Sovereignty and Abstract Objects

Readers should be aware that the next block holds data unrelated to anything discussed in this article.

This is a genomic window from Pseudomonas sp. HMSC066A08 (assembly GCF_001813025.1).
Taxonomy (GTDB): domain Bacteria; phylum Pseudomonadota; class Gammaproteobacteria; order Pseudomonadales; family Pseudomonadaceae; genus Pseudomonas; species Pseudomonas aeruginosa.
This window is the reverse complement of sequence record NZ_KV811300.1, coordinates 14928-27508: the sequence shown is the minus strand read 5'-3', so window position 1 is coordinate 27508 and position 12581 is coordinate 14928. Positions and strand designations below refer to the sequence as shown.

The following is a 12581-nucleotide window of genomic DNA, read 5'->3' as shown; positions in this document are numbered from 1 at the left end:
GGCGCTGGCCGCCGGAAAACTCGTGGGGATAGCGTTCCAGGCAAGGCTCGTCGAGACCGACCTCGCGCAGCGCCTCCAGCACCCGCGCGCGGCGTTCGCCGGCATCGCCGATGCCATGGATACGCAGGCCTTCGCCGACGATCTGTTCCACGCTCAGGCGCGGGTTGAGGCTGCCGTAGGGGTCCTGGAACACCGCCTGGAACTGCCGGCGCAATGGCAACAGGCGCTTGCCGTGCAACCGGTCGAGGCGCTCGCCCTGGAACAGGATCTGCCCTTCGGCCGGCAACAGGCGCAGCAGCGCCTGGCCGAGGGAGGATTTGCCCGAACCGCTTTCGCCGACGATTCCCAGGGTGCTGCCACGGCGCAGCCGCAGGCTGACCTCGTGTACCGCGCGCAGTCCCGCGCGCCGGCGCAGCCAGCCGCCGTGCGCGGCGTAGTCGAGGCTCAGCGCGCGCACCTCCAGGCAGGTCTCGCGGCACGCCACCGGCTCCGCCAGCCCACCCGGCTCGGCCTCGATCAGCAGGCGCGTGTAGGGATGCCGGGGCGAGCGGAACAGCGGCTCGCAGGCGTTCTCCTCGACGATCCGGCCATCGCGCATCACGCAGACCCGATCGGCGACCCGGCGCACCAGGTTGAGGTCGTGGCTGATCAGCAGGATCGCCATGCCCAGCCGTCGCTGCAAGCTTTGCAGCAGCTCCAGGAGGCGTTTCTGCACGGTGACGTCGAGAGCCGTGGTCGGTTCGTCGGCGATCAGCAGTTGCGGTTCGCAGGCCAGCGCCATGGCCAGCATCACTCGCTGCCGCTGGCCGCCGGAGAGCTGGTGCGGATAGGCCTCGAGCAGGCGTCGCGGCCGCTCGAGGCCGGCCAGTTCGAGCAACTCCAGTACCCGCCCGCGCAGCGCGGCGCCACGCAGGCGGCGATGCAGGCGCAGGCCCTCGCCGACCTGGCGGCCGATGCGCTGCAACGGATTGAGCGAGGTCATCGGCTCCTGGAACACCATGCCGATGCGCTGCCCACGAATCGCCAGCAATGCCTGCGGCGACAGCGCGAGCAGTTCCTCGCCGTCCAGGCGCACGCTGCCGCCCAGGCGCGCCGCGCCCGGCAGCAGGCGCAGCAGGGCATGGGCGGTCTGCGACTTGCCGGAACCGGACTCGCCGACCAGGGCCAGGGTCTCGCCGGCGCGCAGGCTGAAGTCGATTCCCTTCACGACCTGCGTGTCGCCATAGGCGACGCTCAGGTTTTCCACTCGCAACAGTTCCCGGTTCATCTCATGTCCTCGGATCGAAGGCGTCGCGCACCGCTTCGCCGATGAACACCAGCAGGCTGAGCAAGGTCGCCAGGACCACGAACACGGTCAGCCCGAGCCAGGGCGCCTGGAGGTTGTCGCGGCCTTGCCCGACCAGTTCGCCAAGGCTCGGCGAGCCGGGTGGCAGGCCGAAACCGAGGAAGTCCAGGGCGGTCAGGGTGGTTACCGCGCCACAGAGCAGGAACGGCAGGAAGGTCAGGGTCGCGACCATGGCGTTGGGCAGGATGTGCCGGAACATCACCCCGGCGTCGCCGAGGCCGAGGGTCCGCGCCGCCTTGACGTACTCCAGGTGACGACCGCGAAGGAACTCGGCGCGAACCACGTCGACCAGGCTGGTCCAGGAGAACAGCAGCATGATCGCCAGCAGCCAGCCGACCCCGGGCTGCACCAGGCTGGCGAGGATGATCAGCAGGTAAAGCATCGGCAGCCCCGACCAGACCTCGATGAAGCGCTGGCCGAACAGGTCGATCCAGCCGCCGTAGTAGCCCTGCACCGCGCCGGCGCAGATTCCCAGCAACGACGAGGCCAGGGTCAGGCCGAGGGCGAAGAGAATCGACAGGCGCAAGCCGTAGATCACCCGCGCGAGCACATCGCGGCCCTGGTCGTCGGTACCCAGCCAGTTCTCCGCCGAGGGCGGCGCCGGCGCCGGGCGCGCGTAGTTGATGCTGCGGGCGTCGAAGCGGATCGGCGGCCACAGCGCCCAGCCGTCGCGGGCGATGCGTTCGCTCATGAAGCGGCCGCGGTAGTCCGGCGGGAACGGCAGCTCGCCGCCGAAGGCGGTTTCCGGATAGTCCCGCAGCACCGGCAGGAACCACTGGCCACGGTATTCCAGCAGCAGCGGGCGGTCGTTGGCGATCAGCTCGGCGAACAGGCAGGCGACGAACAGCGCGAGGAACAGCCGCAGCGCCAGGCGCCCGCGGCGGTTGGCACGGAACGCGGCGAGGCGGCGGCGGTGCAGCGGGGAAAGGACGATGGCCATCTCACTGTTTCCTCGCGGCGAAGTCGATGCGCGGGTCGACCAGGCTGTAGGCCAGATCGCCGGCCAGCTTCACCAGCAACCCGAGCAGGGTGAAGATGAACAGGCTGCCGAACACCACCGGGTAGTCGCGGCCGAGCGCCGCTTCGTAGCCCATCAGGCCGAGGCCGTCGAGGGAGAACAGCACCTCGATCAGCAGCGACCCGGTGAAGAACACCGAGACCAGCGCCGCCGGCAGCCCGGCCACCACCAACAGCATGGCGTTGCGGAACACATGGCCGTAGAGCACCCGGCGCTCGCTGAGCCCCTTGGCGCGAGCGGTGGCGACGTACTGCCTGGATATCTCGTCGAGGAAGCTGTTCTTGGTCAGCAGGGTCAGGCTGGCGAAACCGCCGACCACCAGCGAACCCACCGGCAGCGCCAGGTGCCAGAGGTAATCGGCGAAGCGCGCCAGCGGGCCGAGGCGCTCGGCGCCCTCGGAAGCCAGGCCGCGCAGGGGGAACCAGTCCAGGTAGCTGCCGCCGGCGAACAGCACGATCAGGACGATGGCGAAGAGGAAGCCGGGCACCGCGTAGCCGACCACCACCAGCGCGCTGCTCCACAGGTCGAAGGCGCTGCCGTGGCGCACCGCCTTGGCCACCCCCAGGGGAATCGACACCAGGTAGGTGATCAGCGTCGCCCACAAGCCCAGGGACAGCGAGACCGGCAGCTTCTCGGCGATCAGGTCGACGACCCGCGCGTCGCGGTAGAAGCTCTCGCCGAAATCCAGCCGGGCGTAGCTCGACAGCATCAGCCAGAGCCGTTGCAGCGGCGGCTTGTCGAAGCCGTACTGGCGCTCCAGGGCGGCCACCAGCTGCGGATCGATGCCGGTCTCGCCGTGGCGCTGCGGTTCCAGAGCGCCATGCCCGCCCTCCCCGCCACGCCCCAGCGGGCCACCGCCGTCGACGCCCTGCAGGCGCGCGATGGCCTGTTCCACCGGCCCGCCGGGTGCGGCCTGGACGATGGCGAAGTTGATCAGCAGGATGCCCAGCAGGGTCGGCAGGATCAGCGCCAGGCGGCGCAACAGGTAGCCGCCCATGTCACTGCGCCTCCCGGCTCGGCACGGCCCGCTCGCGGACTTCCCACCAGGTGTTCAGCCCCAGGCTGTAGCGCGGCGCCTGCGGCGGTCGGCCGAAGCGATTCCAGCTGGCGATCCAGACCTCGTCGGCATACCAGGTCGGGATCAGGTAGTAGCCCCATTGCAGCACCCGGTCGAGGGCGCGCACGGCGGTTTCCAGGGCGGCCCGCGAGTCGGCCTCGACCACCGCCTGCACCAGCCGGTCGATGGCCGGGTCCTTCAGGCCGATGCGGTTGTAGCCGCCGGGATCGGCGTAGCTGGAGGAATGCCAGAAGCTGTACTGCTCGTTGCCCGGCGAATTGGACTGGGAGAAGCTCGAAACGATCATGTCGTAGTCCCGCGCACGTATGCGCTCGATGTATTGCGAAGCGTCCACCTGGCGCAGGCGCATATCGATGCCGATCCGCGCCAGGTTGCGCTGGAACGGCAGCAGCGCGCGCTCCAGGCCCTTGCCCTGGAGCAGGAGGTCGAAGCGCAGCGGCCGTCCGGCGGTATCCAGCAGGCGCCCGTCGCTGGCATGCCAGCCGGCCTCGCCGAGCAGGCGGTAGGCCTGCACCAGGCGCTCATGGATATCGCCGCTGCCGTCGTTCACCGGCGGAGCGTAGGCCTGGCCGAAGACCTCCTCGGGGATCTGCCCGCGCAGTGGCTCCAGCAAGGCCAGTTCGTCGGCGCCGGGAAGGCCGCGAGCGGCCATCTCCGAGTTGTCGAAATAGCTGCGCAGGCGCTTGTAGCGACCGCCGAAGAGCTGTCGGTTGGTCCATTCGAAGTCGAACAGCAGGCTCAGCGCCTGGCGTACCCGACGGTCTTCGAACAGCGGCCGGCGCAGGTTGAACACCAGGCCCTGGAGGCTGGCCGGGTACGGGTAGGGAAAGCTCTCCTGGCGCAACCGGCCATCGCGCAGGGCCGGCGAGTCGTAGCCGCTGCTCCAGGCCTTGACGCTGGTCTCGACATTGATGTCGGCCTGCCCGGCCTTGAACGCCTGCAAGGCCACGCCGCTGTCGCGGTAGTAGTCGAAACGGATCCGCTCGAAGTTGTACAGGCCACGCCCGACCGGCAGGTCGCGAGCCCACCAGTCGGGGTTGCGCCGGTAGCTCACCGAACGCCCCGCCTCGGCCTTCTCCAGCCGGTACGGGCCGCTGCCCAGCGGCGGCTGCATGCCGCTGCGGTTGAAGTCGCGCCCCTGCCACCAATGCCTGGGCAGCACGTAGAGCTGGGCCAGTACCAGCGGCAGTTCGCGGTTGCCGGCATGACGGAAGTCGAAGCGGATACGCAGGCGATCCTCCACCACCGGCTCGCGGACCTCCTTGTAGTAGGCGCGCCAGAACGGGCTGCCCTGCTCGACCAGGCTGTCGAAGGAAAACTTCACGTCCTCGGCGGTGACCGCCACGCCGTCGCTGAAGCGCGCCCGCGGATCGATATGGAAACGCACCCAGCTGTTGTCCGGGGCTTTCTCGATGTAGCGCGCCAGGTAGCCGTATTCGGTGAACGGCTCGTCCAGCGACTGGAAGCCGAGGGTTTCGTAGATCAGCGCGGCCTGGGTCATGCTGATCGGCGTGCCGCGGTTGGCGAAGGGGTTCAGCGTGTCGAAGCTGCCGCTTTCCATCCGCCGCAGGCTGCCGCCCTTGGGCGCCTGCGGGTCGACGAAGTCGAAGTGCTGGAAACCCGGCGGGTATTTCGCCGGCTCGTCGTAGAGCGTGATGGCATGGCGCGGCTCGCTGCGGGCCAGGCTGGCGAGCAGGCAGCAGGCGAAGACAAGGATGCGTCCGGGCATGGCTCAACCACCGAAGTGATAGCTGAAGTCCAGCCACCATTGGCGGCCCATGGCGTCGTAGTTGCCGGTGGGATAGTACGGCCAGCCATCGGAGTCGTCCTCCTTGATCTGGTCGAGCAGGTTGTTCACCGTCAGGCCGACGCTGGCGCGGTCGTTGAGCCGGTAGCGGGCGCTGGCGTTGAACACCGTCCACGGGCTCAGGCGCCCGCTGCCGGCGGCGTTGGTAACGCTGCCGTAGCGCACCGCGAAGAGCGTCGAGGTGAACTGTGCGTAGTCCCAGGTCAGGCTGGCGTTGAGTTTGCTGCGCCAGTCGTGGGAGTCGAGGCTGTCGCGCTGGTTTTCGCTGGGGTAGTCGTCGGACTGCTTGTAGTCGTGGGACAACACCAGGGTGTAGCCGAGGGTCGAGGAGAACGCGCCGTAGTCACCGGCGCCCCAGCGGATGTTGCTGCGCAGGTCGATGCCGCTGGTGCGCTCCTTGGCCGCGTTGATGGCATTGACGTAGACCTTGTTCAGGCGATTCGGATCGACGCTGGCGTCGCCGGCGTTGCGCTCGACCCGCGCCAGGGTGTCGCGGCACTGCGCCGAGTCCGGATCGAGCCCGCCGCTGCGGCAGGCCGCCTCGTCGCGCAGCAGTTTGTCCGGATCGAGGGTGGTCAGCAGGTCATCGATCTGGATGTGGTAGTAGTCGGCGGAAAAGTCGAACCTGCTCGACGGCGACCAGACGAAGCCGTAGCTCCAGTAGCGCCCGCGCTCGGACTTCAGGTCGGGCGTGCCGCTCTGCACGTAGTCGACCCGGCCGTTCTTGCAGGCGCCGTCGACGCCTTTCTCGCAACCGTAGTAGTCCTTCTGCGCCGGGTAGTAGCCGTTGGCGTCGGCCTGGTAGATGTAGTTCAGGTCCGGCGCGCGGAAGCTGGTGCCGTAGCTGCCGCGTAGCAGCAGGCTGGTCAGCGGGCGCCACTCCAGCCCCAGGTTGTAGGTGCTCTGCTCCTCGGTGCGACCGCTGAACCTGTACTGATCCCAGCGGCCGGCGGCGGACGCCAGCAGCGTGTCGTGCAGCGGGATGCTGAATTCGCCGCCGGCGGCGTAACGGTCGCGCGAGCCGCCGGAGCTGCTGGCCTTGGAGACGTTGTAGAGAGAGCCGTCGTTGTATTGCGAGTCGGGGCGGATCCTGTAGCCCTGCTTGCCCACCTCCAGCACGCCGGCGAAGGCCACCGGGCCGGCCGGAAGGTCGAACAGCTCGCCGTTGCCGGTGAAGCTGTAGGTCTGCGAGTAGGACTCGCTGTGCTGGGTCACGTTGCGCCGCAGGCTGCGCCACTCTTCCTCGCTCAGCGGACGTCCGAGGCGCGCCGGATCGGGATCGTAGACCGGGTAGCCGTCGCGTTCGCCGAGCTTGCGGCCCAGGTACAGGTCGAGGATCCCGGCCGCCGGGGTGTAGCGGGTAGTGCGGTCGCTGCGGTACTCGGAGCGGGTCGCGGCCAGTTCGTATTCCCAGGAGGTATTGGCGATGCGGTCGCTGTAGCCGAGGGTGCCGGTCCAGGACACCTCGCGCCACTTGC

You might recall a few weeks back I had a post on "Aseity and Abstract Objects" hinting at some of the problems that arise if we grant that (1) God has a nature--a property or group of properties that He has essentially and that are distinct from Him. and (2) God exists "a se"--God depends on nothing distinct from Himself for His existence. I had planned on a follow-up post looking at another facet on the problem of God and abstract objects, namely, the question of divine sovereignty. Imagine my delight when I found that Simon recently commented on the very subject, doing a far better job than I would have. Check out his post yourself. Let me just add my 2 cents however: Suppose we define Sovereignty thus: (3) Whatever is distinct from God depends on God for its existence How does this square with the Platonic thesis of necessarily existing abstract entities? After all, if such things are necessary (that is to say, their non-existence is impossible), how can they depend on God for their existence? It would seem, as Plantinga wonders, that their existence isn't "up to God." Moreover, consider the very character of such abstract entities. Take for example, the property omniscience. Its character is such that whatever entity, x, has it, for every true proposition p, x knows that p. But it does not seem that this characteristic of omniscience is "up to God." So then how should we understand divine sovereignty if it seems that the existence and character of abstract objects are not "up to God?"